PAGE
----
Everyone’s Irish on St. Paddy’s Day, and residents of the Triad are no exception. Guinness and Harp will be flowing as friends dig out their green T-shirts and lift their glasses to honor St. Patrick, the man who legend says chased the snakes from Ireland.
If you are out and about in the Triad on March 17, you can expect to hear live music and see traditional Irish-style dancing while you feast on Irish standards like corned beef and cabbage. And, if you’re lucky, you might see a leprechaun and find his pot of gold.
“We always celebrate St. Paddy’s Day at M’Coul’s,” says owner and manager Simonne Ritchy McClinton.
M’Coul’s Public House, 110 W. McGee St., has been a downtown Greensboro tradition since 2002. The building, which once shared walls with the Piedmont Hotel, a Depression-era hotel and brothel, was built in 1892. The claw-foot bathtubs outside M’Coul’s patio were used in the hotel and repurposed into planters, giving the downstairs patio area an eclectic dining vibe.
Inside, patrons get a taste of the Old World in the dark-paneled, U-shaped bar, which features both exposed ceiling beams and tin tiles. The first floor has high-backed booths for seated dining and bar seating. The upstairs offers a bar and relaxed dining with tables and built-in benches and a few nooks where you can settle for a quiet pint or a board game, which can be borrowed at the bar. The upstairs deck has additional seating and views of the large statue of Gen. Nathanael Greene and of nearby South Elm Street.
Ritchy McClinton says bagpiper Johnny Burris will play throughout the day. Irish dancing by the students of the Walsh Kelley School of Dance will be on tap, too.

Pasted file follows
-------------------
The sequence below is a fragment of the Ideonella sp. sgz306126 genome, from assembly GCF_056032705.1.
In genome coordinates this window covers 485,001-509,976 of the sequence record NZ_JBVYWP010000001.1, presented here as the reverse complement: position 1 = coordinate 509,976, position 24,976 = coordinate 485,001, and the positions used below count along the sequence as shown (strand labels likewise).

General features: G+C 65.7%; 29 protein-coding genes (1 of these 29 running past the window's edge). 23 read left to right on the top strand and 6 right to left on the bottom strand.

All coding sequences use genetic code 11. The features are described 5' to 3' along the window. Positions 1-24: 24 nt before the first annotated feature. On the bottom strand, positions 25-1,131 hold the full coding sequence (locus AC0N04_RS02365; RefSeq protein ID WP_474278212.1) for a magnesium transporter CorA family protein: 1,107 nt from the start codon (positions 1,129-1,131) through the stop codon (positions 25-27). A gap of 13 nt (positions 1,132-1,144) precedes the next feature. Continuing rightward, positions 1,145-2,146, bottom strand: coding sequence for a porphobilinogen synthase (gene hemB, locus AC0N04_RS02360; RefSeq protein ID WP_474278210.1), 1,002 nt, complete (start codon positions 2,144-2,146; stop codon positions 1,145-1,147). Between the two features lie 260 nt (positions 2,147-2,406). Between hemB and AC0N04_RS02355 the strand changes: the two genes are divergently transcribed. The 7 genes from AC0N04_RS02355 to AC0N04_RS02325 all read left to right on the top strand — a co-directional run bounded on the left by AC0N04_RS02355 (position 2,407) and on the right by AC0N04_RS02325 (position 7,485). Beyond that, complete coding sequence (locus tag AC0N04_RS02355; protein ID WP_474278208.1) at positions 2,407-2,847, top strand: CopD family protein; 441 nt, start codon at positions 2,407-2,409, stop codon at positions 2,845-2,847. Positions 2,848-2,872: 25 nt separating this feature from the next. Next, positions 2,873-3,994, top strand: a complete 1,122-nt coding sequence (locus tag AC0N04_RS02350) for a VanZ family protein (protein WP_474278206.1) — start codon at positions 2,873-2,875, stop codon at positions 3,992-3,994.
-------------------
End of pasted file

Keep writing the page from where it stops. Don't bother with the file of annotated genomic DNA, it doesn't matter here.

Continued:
“I do think when the Irish dancers come out, it’s a perfect moment where everyone stops what they are doing and claps and laughs,” she says. “It’s the wonderful moment of community and pure joy that doesn’t happen very often in life, but when it does, it’s magical.”
M’Coul’s does not have children’s activities planned this year. Since the holiday falls on a Sunday, she adds, “We are opening at 10 a.m., with an abbreviated brunch menu, along with some standards like fish and chips. We keep our menu to traditional favorites and house favorites. We have green beer, and of course, a boatload of Guinness.”
In Winston-Salem, Finnigan’s Wake Irish Pub & Kitchen plans a St. Patrick’s Day celebration that’s family friendly, at least earlier in the day. Finnigan’s Wake, at 620 Trade St. NW, has been open since 2006 and offers traditional Irish fare as well as gluten-free and vegetarian-friendly options in a laid-back environment. The tall and wide front windows let in light and the tops feature stained glass. The wide door opens to a hand-hewn bar.
Owner Philip “Opie” Kirby acquired the print shop adjacent to the bar, knocked out the wall and built a dining room, which doubled the space, says Karamy Kale, Finnigan’s office manager. A narrow back hallway leads visitors to a patio and parking in the back.
That patio is where a lot of festivities will be held.
“St. Patrick’s Day is alive here,” Kale says. “It’s all-day Irish favorites. It’s a limited menu but it runs all day.” Finnigan’s Wake will open at 10 a.m. for the holiday.
“We’ll have a tent in the parking lot with live music and a bar in the tent as well. From 2 p.m. to 11 p.m., we will have a pop-up food tent with chicken fingers and fish and chips,” Kale says. “So, from the back of the tent to the parking lot, something will be going on.”
Cornhole and other games will be available on the patio for children and adults. The atmosphere will shift at 10 p.m. when the crowd will be 21 and up, she says.
Another spot for celebrating St. Patrick’s Day in the Triad? Claddagh Restaurant & Pub in High Point. The Claddagh offers traditional Irish food as well as indoor and heated outdoor dining. In previous years, the Claddagh, at 130 E. Parris Ave., has offered live music and drink specials for St. Patrick’s Day.